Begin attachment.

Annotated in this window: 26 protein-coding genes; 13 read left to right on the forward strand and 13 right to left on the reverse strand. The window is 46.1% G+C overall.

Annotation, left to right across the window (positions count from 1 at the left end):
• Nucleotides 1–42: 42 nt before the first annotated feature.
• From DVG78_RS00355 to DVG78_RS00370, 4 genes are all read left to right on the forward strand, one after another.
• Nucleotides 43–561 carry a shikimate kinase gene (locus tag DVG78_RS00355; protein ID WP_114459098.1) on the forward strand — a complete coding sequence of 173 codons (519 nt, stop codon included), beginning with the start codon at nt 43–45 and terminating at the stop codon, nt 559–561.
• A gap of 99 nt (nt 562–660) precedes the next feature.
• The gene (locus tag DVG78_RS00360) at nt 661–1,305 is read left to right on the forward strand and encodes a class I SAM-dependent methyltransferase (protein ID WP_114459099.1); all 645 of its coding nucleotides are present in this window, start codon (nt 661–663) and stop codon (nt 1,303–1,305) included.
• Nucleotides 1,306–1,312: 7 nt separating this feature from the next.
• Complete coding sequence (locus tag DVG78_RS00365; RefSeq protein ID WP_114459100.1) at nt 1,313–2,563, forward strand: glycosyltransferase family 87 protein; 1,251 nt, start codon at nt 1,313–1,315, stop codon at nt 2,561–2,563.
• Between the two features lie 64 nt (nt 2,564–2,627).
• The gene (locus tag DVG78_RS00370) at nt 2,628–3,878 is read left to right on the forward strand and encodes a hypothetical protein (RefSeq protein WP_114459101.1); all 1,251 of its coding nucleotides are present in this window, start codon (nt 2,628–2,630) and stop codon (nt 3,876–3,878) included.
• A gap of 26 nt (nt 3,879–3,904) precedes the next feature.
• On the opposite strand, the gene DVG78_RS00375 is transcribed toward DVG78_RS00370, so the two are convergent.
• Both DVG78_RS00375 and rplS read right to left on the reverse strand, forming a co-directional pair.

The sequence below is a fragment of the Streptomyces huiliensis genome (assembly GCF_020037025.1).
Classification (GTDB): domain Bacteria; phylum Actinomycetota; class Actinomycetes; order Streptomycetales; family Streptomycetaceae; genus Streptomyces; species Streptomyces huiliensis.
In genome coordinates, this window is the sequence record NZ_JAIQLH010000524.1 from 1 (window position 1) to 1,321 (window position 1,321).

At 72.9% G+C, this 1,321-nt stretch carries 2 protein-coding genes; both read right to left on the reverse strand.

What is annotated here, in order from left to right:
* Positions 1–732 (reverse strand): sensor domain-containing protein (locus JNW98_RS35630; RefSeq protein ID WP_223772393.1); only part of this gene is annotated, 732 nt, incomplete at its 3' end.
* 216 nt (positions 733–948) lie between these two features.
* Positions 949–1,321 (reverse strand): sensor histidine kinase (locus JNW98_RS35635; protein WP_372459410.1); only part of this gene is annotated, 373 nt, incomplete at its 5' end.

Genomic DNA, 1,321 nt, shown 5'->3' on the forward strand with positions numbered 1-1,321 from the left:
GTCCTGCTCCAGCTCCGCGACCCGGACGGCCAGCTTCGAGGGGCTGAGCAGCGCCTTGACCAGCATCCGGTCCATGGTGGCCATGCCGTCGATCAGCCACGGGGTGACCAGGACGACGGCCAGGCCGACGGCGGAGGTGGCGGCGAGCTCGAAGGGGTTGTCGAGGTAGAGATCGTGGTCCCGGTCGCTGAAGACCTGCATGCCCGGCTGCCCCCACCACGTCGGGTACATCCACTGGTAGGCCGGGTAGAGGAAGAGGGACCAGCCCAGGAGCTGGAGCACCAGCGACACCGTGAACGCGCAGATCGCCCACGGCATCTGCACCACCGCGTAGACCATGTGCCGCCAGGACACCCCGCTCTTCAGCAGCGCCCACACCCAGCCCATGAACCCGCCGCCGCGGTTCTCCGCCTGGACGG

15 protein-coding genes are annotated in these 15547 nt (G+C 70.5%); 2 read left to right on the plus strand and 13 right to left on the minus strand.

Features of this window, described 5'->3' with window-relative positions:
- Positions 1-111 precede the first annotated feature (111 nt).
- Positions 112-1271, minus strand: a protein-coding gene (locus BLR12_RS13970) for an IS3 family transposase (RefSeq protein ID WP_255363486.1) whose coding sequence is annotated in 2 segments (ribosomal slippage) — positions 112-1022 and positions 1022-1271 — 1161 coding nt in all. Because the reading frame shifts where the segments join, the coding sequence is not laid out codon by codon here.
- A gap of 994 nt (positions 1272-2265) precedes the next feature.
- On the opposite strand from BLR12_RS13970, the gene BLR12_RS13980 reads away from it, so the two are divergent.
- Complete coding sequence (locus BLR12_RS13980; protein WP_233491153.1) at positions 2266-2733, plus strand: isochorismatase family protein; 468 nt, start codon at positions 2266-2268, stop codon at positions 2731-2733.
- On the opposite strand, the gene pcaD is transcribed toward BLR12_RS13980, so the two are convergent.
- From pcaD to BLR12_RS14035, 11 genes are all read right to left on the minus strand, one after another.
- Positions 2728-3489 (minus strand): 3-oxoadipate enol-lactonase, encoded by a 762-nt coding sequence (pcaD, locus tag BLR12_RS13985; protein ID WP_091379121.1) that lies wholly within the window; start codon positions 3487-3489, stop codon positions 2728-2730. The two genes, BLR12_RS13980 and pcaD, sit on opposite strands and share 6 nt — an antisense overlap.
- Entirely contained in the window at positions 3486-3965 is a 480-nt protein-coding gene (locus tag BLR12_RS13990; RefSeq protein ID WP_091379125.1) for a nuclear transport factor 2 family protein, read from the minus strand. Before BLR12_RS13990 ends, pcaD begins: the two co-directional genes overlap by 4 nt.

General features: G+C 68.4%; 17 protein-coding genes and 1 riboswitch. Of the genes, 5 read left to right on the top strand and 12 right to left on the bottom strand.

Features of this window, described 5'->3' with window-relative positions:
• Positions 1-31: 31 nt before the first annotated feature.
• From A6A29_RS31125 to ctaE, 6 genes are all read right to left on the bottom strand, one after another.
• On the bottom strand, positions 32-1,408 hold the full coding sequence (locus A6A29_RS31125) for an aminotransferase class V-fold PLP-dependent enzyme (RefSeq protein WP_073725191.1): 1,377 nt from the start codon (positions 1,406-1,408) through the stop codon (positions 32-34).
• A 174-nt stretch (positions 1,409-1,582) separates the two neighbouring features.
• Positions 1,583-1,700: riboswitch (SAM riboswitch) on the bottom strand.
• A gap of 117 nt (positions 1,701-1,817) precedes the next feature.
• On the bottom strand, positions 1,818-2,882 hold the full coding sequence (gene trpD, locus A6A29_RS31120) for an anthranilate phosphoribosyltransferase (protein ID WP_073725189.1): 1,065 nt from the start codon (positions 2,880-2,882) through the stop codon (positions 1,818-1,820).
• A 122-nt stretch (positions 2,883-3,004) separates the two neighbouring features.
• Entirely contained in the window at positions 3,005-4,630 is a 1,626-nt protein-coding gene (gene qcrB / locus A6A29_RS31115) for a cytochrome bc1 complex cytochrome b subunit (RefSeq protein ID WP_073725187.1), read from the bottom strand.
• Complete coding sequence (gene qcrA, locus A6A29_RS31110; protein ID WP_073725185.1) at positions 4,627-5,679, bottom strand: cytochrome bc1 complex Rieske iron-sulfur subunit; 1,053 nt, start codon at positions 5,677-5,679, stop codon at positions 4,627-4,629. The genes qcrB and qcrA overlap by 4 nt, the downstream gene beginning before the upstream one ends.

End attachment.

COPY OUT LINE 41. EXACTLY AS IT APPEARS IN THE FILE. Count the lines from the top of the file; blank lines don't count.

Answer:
• A 174-nt stretch (positions 1,409-1,582) separates the two neighbouring features.